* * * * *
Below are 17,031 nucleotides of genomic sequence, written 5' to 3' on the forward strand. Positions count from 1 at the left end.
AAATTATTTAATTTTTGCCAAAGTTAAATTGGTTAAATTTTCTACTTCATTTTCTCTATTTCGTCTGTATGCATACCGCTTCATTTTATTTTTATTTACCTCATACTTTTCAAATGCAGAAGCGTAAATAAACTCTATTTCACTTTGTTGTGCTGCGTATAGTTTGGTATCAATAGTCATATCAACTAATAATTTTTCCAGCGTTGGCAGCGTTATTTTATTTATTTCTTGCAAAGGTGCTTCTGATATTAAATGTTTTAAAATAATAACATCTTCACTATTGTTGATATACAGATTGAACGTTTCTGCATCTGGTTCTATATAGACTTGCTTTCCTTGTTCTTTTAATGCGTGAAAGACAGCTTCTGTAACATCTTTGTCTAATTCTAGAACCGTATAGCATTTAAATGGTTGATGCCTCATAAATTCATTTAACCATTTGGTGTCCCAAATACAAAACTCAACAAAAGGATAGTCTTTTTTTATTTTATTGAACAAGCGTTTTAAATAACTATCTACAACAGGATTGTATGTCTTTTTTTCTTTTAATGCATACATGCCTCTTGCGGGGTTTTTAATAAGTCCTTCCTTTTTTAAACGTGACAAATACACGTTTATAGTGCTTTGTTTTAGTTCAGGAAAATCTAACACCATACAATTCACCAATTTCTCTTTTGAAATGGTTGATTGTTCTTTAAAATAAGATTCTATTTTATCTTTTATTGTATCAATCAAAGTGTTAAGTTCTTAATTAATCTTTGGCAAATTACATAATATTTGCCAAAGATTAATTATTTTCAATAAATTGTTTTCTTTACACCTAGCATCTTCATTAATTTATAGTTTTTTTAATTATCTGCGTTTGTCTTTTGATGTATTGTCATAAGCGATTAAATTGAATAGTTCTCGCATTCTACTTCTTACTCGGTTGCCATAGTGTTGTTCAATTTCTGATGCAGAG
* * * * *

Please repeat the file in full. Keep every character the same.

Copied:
Below are 17,031 nucleotides of genomic sequence, written 5' to 3' on the forward strand. Positions count from 1 at the left end.
AAATTATTTAATTTTTGCCAAAGTTAAATTGGTTAAATTTTCTACTTCATTTTCTCTATTTCGTCTGTATGCATACCGCTTCATTTTATTTTTATTTACCTCATACTTTTCAAATGCAGAAGCGTAAATAAACTCTATTTCACTTTGTTGTGCTGCGTATAGTTTGGTATCAATAGTCATATCAACTAATAATTTTTCCAGCGTTGGCAGCGTTATTTTATTTATTTCTTGCAAAGGTGCTTCTGATATTAAATGTTTTAAAATAATAACATCTTCACTATTGTTGATATACAGATTGAACGTTTCTGCATCTGGTTCTATATAGACTTGCTTTCCTTGTTCTTTTAATGCGTGAAAGACAGCTTCTGTAACATCTTTGTCTAATTCTAGAACCGTATAGCATTTAAATGGTTGATGCCTCATAAATTCATTTAACCATTTGGTGTCCCAAATACAAAACTCAACAAAAGGATAGTCTTTTTTTATTTTATTGAACAAGCGTTTTAAATAACTATCTACAACAGGATTGTATGTCTTTTTTTCTTTTAATGCATACATGCCTCTTGCGGGGTTTTTAATAAGTCCTTCCTTTTTTAAACGTGACAAATACACGTTTATAGTGCTTTGTTTTAGTTCAGGAAAATCTAACACCATACAATTCACCAATTTCTCTTTTGAAATGGTTGATTGTTCTTTAAAATAAGATTCTATTTTATCTTTTATTGTATCAATCAAAGTGTTAAGTTCTTAATTAATCTTTGGCAAATTACATAATATTTGCCAAAGATTAATTATTTTCAATAAATTGTTTTCTTTACACCTAGCATCTTCATTAATTTATAGTTTTTTTAATTATCTGCGTTTGTCTTTTGATGTATTGTCATAAGCGATTAAATTGAATAGTTCTCGCATTCTACTTCTTACTCGGTTGCCATAGTGTTGTTCAATTTCTGATGCAGAG